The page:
On 13th June 2002 a memorial panel in the new Poets' Corner window in Westminster Abbey was unveiled in memory of Fanny Burney, Mme. d'Arblay. The inscription includes just her name and dates. She was born on 13th June 1752 at King's Lynn in Norfolk, daughter of Charles and Esther Burney. Her novel Evelina was published anonymously in 1778 and began a new school of fiction with a more realistic portrayal of women. When her authorship was discovered it brought immediate fame. She is known as the "mother of English fiction" and was also a playwright and diarist. She married General Alexandre d'Arblay (d.1818) and at one time they were interned by Napoleon. She died on 6th January 1840 and was buried with her son Alex (d.1837) at St Swithin's, Walcot, Bath.
Her father Charles (1726-1814), musician and author of the celebrated General History of Music, has a memorial in the north choir aisle of the Abbey. This was put up by his son and Fanny wrote the inscription:
Sacred to the memory of Charles Burney Mus.D. F.R.S. who, full of years, and full of virtues, the pride of his family, the delight of society, the unrivalled chief, and scientifick historian of his tuneful art! Beloved, revered, regretted, breathed, in Chelsea College, his last sigh! leaving to posterity a fame unblemished, raised on the noble basis of intellectual attainments, high principles and pure benevolence, goodness with gaiety, talents with taste, were of his gifted mind the blended attributes, while the genial hilarity of his airy spirits animated or softened his every earthly toil; and a conscience without reproach prepared, in the whole tenour of his mortal life, through the mediation of our Lord Jesus Christ, his soul for heaven, Amen. Born April 7th O.S. 1726. Died April 12th 1814.
Charles was born in Shrewsbury, a son of James Macburney and his second wife Ann (Cooper). The family dropped the Mac from their name. He had a daughter Esther by Esther Sleepe, whom he later married in 1749. He spent time in Chester and was then an organist in London and in King's Lynn in Norfolk. His other children were James, Charles, Fanny and Susanna. In 1767 he married his second wife Elizabeth Allen. His grave is in the Royal Hospital Chelsea burial ground (he was organist of the Hospital).
Charles Burney Junior
Frances' brother Charles, born in 1757, has a memorial tablet in the south choir aisle of the Abbey, by sculptor Sebastian Gahagan. He was a classical scholar and lexicographer. The long Latin inscription is by Dr Parr and can be translated:
To Charles Burney LL.D., S.T.P., A.S. and R.S.S. Professor of the Greek and Latin languages in the Royal Academy of London, Chaplain to George the third, King of Britain, Prebendary of Lincoln Cathedral, Rector of Cliff, and the church of St Paul at Deptford in the county of Kent, Master of Greenwich School during xviii  years, who lived lx  years and xxiv days. Died on the fifth kalend of January in the holy year MDCCCXVIII and was buried at Deptford. His scholars by a pecuniary subscription placed this monument. Innate in this man was varied and profound erudition, a judgment polished by the rules of critical art, and the constant exercise of a good style, and a peculiar nicety in solving the intricacies of metre; in his works, written in Latin or in English, the flow of his sentences was lucid; and a choice of words, elegant without enervation, recommended his language to a high character for genius and learning. His mind was quick in perception, his voice full and musical, his eye piercing in the extreme, but softly tempered by the sprightliness of his whole countenance and the pleasantest graces of latent wit. When imparting to his pupils the higher polish of education, he exhibited a talent for instruction the most precise and exquisite, and in forming their minds to every call of duty, protected the character of the Master with the greatest truth and dignity. To the matter of these praises was added a singular gentleness of manners and disposition which conciliated the kindness of all the good, and in a wonderful manner allured the scholar to love and reverence his preceptor. In advancing an institution which afforded comfort and a refuge to poor and aged schoolmasters, his zeal was sedulous and ardent. His diligence was worthy a man thoroughly learned, in collecting a library, which was so rich in manuscriptal writings and published works, that after the mournful death of the professor, it was bought at the public cost and placed in the British Museum, by order of the English Parliament. But what shone most brightly in Burney was an intense affection for the Church of England, a hope of salvation piously founded in Christ, and a habit chaste and sincere, of venerating God.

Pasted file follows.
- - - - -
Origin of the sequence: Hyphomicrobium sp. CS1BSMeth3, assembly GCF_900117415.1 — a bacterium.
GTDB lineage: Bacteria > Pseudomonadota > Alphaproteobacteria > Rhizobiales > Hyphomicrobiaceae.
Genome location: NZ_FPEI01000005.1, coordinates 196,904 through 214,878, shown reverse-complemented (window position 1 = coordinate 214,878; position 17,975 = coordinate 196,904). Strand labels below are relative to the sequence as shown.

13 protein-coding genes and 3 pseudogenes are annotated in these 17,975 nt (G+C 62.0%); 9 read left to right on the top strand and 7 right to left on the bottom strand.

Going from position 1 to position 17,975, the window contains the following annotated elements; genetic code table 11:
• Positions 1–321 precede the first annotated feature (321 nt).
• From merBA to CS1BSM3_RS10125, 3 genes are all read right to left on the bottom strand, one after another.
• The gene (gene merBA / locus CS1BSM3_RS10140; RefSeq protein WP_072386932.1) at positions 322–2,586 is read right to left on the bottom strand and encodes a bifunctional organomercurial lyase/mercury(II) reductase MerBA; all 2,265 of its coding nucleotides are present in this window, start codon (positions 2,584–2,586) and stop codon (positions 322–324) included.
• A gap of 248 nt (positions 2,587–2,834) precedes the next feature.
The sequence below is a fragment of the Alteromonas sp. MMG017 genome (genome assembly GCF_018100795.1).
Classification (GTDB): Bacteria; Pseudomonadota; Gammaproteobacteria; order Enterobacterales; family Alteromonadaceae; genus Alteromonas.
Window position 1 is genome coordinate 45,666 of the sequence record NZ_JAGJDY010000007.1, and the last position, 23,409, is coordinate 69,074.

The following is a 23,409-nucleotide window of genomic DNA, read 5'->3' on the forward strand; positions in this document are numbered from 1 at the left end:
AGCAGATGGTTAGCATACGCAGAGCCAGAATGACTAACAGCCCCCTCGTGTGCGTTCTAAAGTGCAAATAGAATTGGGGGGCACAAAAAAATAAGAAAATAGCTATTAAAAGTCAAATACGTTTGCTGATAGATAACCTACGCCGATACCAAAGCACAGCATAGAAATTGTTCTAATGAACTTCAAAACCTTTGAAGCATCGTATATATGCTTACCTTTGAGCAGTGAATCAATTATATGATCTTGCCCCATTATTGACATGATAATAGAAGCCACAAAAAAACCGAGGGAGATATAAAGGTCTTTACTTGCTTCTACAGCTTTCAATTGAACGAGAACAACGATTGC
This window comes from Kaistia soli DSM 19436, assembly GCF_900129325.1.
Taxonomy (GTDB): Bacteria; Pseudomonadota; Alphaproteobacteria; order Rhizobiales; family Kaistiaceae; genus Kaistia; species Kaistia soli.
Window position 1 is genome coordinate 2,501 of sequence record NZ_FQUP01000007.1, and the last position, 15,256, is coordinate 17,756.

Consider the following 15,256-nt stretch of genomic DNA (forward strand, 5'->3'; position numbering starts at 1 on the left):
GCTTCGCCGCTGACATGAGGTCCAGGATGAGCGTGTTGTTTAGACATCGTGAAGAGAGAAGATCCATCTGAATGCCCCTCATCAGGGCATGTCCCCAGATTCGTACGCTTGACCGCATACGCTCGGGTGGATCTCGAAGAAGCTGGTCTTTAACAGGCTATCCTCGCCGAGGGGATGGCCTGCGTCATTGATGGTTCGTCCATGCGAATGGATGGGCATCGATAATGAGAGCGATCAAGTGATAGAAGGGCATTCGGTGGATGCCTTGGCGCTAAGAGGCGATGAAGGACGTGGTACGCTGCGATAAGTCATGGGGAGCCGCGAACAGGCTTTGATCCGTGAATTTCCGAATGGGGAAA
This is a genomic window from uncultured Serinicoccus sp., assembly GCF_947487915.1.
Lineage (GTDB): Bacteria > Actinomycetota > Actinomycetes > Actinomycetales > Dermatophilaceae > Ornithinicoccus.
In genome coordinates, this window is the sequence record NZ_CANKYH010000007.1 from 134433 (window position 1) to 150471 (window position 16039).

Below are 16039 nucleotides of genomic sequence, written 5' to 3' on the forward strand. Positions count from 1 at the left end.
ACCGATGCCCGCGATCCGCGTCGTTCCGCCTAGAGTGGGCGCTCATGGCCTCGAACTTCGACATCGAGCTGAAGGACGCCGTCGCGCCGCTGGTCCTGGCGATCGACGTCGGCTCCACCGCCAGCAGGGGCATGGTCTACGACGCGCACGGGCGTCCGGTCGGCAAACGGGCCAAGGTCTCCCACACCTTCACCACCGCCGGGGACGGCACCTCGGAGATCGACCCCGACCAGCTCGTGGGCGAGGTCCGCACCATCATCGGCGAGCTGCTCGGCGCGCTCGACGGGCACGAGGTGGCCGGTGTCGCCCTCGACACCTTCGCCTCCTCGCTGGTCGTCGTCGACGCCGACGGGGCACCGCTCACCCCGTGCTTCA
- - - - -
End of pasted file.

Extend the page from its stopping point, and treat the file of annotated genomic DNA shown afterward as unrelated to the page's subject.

He married Sarah Rose in 1783 and had a son Charles Parr Burney, who also taught at Greenwich school.
"Fanny Burney and the Burneys" by R. Brimley Johnson, 1926.
A portrait of the General is at Parham House in Sussex